Seal M-312, possibly showing bull leaping.

The Indus Civilization also had contact with a Central Asian area generally termed Bactria Margiana, centered around the Amu Darya river.  This area and parts of eastern Iran form Possehl’s Turan.  The semi-precious stone lapis lazuli occurs in this area, which may account for the presence of Harappan artifacts.  But the earliest evidence of contact is the appearance of pottery with a stepped cross motif, a pattern later found both in Central Asia and in the Indus Valley.  From the Mature Harappan period, there is a stamp seal with two Indus signs from Altyn Depe in Turkmenia.  Another stamp seal is clearly of Indus origin, bearing both signs and the motif of the elephant, this object coming from Gonur Depe.  Moving in the opposite direction, one seal from Harappa bears an eagle that closely resembles seals from Gonur Depe (2002: 230).  The other side of the Harappan seal shows the stepped cross already cited.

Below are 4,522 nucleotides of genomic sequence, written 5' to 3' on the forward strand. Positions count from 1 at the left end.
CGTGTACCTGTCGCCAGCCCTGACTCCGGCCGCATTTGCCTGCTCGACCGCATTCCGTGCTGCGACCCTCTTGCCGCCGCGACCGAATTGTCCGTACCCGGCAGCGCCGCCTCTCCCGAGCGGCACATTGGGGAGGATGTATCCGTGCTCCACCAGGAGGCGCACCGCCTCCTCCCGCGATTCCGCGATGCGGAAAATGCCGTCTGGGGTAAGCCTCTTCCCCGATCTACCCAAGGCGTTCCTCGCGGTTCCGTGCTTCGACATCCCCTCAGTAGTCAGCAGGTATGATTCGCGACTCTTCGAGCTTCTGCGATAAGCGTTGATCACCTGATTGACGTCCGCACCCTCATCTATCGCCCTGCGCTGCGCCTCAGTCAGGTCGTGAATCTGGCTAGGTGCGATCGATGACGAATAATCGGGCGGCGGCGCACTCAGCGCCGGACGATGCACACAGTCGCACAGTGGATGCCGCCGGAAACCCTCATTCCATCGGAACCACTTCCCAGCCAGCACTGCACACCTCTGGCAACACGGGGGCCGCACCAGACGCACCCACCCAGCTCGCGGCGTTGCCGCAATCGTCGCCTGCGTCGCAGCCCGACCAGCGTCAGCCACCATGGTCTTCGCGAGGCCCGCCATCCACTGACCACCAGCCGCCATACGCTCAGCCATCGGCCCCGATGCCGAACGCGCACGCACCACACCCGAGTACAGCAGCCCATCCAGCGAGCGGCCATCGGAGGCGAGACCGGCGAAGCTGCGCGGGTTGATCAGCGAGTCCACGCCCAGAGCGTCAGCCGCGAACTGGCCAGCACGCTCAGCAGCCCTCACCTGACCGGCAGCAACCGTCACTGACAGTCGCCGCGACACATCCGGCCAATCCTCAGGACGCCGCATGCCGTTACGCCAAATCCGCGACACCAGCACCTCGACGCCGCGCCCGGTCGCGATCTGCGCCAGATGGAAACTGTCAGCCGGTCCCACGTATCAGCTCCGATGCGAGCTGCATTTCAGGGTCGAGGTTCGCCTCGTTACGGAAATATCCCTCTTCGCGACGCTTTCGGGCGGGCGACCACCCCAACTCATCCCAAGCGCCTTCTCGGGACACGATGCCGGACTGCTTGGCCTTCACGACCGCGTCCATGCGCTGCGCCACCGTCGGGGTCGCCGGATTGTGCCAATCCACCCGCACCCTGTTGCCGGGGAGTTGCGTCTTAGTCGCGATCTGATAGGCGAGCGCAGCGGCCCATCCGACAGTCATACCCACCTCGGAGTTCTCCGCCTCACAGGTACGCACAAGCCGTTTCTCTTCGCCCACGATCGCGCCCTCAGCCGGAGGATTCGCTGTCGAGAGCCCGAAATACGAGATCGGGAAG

Seal H-166A showing a bird (eagle?) with spread wings.
Elamite bird (eagle?) with spread wings on an axe head from
Tepe Yahya (Lamberg-Karlovsky and Potts 2001: 216).
Thus, although many of the details of the trade among the Indus Valley, the Gulf, Mesopotamia, and outlying regions remain unclear, the Harappans had far-reaching contacts during the Bronze Age.


Aruz, Joan, ed. 2003. Art of the First Cities: The Third Millennium BC from the Mediterranean to the Indus. New York: Metropolitan Museum of Art and Yale University.

Kenoyer, J.M. 2003. "The Indus Civilization," in Art of the First Cities, Joan Aruz, ed. New York: Metropolitan Museum of Art and Yale University. Pp. 377-380.